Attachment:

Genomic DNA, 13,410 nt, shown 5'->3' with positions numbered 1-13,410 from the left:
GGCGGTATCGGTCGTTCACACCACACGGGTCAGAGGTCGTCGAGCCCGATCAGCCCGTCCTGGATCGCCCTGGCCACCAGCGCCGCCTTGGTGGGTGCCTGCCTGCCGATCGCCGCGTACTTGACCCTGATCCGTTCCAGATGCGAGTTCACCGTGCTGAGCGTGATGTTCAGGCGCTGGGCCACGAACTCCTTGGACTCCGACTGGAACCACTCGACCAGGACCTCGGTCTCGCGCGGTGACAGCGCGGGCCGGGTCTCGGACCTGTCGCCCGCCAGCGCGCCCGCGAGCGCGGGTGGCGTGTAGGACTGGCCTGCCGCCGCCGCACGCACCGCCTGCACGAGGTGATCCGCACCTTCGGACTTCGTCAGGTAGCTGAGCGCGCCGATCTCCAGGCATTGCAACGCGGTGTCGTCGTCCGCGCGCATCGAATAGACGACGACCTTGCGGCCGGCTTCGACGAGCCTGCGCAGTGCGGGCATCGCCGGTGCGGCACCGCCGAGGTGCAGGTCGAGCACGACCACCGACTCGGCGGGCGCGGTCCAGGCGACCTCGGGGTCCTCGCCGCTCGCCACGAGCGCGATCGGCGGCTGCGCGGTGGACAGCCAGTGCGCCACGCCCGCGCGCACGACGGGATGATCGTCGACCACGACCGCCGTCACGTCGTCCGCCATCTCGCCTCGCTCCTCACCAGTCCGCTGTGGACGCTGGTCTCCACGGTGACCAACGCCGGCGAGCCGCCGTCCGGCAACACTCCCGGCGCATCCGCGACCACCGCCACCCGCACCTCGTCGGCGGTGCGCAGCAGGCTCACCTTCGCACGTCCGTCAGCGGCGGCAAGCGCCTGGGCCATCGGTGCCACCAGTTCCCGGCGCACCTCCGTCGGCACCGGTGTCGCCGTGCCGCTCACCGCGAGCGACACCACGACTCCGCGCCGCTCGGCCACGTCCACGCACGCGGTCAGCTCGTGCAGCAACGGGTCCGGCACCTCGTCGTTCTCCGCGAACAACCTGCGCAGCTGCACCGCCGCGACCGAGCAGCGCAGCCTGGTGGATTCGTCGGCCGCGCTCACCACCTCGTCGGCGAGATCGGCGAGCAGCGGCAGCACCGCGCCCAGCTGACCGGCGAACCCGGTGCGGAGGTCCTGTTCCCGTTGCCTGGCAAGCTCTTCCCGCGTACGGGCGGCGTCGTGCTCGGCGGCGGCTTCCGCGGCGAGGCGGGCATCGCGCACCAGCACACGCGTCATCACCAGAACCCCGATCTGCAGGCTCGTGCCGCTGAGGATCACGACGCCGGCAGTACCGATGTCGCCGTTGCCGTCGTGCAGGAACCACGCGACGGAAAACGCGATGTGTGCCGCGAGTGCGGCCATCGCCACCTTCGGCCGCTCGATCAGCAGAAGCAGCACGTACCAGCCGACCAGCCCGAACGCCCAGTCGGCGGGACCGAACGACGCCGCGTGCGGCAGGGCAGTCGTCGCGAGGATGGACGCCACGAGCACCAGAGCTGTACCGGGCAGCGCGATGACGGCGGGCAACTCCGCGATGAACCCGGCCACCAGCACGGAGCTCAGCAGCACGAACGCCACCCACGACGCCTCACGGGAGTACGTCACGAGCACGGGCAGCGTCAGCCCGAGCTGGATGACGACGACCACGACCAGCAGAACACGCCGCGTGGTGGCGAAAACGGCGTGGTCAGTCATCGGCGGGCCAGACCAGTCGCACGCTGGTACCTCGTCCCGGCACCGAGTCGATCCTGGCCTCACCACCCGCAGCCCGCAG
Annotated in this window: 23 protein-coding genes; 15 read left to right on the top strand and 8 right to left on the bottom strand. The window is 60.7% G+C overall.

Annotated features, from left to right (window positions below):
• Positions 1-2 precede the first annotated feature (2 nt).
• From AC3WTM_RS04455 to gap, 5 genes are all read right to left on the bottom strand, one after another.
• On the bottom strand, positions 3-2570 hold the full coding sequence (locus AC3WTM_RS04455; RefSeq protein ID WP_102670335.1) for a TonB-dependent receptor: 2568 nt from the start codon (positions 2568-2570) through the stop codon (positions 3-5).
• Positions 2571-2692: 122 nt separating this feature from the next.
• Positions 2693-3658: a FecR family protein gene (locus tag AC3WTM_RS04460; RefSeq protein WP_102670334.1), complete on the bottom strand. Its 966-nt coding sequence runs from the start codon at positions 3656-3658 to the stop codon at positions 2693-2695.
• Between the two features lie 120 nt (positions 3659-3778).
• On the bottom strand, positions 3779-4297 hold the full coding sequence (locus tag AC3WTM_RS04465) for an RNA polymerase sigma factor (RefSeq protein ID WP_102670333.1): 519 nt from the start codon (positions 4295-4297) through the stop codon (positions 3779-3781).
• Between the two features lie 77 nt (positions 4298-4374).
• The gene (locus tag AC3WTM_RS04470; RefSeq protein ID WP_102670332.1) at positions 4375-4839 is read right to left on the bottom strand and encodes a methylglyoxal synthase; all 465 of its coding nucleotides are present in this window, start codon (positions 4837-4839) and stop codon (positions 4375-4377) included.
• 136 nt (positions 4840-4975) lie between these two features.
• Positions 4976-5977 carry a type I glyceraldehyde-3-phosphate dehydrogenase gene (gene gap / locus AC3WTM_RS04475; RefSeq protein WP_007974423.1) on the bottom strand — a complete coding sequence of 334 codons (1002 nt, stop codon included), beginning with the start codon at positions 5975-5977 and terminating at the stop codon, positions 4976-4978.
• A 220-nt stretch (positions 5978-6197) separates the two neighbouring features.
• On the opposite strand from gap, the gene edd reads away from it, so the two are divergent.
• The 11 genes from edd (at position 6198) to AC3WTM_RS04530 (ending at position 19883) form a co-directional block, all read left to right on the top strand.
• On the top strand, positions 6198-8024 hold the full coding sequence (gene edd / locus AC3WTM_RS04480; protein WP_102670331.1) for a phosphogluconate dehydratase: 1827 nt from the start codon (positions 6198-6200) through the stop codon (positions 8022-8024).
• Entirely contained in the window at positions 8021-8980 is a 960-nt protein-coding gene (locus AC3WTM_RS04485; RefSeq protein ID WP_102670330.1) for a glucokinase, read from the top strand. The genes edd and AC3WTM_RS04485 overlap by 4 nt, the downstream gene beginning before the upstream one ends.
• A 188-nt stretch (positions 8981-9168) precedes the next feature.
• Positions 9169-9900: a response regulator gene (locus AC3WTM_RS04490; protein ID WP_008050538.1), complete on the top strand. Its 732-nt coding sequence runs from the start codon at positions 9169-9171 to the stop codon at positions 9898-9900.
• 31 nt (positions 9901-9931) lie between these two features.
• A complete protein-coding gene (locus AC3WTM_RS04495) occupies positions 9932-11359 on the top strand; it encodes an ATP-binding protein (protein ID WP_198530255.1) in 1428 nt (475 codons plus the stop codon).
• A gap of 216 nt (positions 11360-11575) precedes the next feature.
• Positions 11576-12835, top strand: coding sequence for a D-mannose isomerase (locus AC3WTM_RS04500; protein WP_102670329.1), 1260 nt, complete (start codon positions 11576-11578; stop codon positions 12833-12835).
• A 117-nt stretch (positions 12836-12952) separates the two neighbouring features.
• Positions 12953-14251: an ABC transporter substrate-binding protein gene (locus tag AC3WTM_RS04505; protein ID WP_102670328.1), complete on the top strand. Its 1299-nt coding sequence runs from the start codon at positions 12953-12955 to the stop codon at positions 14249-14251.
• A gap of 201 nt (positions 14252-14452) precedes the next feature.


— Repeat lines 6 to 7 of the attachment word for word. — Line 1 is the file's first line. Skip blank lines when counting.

• From AC3WTM_RS04455 to gap, 5 genes are all read right to left on the bottom strand, one after another.
• On the bottom strand, positions 3-2570 hold the full coding sequence (locus AC3WTM_RS04455; RefSeq protein ID WP_102670335.1) for a TonB-dependent receptor: 2568 nt from the start codon (positions 2568-2570) through the stop codon (positions 3-5).